Popping and cracking sounds in the course of the movement of human joints are natural—and often disconcerting. These sounds are made in two general circumstances: when the sound is accompanied by pain in the moving joint, and when the sound occurs with the movement alone.
Most joints in the body have common construction features. Two or more bones create the skeletal component, with the bones at their point of contact covered by a slick, friction-reducing material known as articular cartilage. The joint is encased in a capsule that contains synovial fluid, a substance also designed to reduce friction in the joint. Present in the joint is often a bursa, a gel-filled fibrous sac that acts to cushion impacts received at the joint. The bones at the joint are secured to one another by ligaments; the joint usually is powered by muscle and tendon groups secured to the bones.
Joint noises that are not accompanied by pain often occur in the joints of the ankle, back, knee, knuckles, and neck. Such sounds are caused in joints for a variety of reasons. For example, the ankle has three different ankle joints, created by the conjunction of each of the talus (the ankle bone), and the tibia and the fibula (the bones of the lower leg). Through movement, if one of the three corresponding sets of ligaments that secure these ankle joints rubs the joint, the sound may occur. Another example is the back. The bony structure of the back is the spinal column, the arrangement of vertebrae and the ligaments known as facets. Slight misalignments that do not impair either the intravertebral disks or surrounding muscles can cause a cracking sound on movement.
In the knees, movements such as suddenly rising from a seated to an upright position, or stretching the knee from a flexed to an extended position can produce this often prominent sound in the joint. Common causes of knee joint popping or cracking include a slight misalignment of the patella (knee cap), or the movement of the different ligament structures across the joint. When the ligaments move, it is often against the bones of the joint, which creates a slight stretching and then mild snapping back to their accustomed position. The knuckles are the metacarpophalangeal joints, which are often the site of joint noise that results when people deliberately pop or crack their knuckles. The act of pulling on the knuckle using the attached finger creates a gas bubble in the synovial fluid that surrounds the joint. By pulling on the knuckle, the joint is increased in size by approximately 15%. The popping sound occurs twice in this transaction, once as the finger is pulled to create the larger space in the fluid sac surrounding the knuckle, and again as the joint returns to its natural size and position. Repeated deliberate popping of these knuckle joints tends to cause an inflammation in the joint. And finally, the sounds made in the neck occur in a similar fashion to those in the back, by the action of the spinal column; the neck is supported by the cervical vertebrae. A common expression used to describe the sensation prior to the cracking sound or sensation is a "crick" in the neck.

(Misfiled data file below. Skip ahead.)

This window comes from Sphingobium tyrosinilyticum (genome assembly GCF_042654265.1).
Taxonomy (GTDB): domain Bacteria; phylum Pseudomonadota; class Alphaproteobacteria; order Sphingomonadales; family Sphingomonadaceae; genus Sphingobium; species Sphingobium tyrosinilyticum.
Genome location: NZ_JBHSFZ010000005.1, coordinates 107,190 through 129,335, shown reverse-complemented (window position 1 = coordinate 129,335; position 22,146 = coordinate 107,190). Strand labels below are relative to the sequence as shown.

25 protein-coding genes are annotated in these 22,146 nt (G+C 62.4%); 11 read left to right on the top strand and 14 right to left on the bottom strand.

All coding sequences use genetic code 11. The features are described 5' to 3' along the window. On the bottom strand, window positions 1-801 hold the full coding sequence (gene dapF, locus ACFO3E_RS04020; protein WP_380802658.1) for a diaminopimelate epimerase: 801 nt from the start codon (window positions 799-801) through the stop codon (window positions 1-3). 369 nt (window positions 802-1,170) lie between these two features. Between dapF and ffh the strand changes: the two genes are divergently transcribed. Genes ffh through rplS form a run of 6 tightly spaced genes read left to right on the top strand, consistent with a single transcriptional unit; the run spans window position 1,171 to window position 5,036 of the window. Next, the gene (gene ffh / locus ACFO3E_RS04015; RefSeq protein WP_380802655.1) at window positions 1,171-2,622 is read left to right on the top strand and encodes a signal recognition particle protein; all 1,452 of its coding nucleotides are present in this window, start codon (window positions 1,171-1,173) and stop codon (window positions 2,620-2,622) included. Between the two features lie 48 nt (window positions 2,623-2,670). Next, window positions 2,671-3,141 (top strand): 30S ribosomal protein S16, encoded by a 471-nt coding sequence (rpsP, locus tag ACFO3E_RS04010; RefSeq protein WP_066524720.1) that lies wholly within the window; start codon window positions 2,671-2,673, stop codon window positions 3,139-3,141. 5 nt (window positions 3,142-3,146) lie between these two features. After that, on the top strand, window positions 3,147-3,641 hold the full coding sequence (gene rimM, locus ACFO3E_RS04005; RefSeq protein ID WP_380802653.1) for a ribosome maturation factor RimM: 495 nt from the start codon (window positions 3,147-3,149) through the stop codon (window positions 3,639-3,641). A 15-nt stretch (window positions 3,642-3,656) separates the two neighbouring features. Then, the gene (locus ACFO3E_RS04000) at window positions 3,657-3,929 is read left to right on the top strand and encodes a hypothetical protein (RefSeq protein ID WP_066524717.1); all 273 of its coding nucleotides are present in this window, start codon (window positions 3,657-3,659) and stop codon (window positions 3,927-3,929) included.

When the joint noise is accompanied by a painful sensation, the noise is usually a symptom of a joint injury or degenerative condition. When the noise from the knee occurs in conjunction with pain in the joint, the cartilage in the knee, known as the meniscus, is commonly torn or otherwise worn. Pain will also occur in the knee if a piece of cartilage has broken away from its position and it is floating within the synovial fluid in the joint. When cartilage pieces float into the space between the bones of the joint, there will be pain. Ankle pain often has a similar cause.
In most joints, pain that accompanies the sound of a pop or a crack is a symptom of arthritis. It is common for arthritic pain to manifest itself without any sound from the joint on movement.
A popping sound is also a common contemporaneous event with a serious rupture of a ligament or a tendon. Such occurrences are usually painful, but not exclusively so. A popping sound is often experienced by athletes who sustain an anterior cruciate ligament (ACL) tear, an Achilles tendon rupture, or a rupture of the hamstring. The pop is caused by the structure being torn completely in two.
A pop in the knee joint may also occur when medical attention is being provided to a damaged knee. In some circumstances, the floating cartilage present in a damaged knee joint may cause the knee to become locked into position. In the course of the gentle maneuvering required to loosen the joint, the knee may generate a pronounced popping sound.